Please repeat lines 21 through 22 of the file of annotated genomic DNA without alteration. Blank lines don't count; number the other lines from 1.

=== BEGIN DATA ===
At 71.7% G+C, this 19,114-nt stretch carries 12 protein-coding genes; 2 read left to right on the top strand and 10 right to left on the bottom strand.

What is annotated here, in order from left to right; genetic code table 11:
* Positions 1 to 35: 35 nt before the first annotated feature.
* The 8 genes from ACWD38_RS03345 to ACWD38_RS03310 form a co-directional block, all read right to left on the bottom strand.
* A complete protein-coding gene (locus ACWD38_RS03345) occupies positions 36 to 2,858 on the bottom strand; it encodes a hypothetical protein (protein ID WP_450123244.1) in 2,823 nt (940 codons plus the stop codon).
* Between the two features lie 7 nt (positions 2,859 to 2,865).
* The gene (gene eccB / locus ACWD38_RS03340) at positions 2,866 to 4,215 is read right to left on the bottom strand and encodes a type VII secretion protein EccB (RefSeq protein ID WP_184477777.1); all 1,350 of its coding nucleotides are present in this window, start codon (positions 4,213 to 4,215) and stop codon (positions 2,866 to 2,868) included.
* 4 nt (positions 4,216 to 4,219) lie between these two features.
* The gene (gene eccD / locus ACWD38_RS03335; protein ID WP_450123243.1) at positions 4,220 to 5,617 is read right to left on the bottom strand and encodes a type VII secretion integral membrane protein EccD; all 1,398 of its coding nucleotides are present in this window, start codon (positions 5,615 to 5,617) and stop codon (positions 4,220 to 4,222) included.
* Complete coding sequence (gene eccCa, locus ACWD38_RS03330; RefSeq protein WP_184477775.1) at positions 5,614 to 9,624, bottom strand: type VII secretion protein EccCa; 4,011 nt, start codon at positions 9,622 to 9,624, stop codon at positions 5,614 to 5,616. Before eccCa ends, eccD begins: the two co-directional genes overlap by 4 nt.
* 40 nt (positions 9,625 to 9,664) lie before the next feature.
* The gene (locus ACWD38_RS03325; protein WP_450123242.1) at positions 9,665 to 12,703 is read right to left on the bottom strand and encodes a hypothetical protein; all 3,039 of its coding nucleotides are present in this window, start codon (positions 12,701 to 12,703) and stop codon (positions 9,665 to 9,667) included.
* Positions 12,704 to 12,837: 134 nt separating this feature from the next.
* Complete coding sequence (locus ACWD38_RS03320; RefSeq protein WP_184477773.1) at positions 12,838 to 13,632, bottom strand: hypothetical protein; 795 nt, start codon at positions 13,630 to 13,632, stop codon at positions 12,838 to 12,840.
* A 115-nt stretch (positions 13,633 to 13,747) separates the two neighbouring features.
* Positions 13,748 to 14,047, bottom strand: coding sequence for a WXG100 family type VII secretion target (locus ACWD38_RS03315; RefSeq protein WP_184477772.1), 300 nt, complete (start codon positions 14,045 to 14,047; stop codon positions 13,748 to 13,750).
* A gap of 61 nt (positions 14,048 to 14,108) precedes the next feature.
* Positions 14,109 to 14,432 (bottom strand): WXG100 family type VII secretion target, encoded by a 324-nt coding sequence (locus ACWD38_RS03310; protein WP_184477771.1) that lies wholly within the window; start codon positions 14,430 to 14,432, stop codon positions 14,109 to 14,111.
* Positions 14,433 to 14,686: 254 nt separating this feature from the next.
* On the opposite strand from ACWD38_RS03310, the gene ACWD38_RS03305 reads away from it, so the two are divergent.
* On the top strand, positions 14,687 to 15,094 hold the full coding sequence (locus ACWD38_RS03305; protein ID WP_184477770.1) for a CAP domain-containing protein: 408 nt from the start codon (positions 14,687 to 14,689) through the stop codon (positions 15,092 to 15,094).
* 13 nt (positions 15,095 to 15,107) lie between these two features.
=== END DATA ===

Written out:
* On the top strand, positions 14,687 to 15,094 hold the full coding sequence (locus ACWD38_RS03305; protein ID WP_184477770.1) for a CAP domain-containing protein: 408 nt from the start codon (positions 14,687 to 14,689) through the stop codon (positions 15,092 to 15,094).
* 13 nt (positions 15,095 to 15,107) lie between these two features.